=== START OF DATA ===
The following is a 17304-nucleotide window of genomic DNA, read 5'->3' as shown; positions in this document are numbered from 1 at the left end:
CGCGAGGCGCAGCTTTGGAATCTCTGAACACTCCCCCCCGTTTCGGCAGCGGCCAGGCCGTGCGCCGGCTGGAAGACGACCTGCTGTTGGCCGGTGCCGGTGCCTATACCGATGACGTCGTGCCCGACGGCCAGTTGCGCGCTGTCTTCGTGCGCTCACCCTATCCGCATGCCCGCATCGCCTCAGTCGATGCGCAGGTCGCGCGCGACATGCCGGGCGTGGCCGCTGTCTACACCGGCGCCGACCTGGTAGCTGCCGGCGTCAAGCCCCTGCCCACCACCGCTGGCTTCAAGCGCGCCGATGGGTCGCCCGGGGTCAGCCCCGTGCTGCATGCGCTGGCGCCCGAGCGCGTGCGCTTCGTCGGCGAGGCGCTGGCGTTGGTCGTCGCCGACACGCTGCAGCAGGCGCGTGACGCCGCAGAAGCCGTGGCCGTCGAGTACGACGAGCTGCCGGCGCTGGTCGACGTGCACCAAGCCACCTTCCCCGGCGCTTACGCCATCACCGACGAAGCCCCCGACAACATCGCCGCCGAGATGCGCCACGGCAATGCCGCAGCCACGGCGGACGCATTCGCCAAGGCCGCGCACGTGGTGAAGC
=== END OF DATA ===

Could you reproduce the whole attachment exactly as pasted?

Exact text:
The following is a 17304-nucleotide window of genomic DNA, read 5'->3' as shown; positions in this document are numbered from 1 at the left end:
CGCGAGGCGCAGCTTTGGAATCTCTGAACACTCCCCCCCGTTTCGGCAGCGGCCAGGCCGTGCGCCGGCTGGAAGACGACCTGCTGTTGGCCGGTGCCGGTGCCTATACCGATGACGTCGTGCCCGACGGCCAGTTGCGCGCTGTCTTCGTGCGCTCACCCTATCCGCATGCCCGCATCGCCTCAGTCGATGCGCAGGTCGCGCGCGACATGCCGGGCGTGGCCGCTGTCTACACCGGCGCCGACCTGGTAGCTGCCGGCGTCAAGCCCCTGCCCACCACCGCTGGCTTCAAGCGCGCCGATGGGTCGCCCGGGGTCAGCCCCGTGCTGCATGCGCTGGCGCCCGAGCGCGTGCGCTTCGTCGGCGAGGCGCTGGCGTTGGTCGTCGCCGACACGCTGCAGCAGGCGCGTGACGCCGCAGAAGCCGTGGCCGTCGAGTACGACGAGCTGCCGGCGCTGGTCGACGTGCACCAAGCCACCTTCCCCGGCGCTTACGCCATCACCGACGAAGCCCCCGACAACATCGCCGCCGAGATGCGCCACGGCAATGCCGCAGCCACGGCGGACGCATTCGCCAAGGCCGCGCACGTGGTGAAGC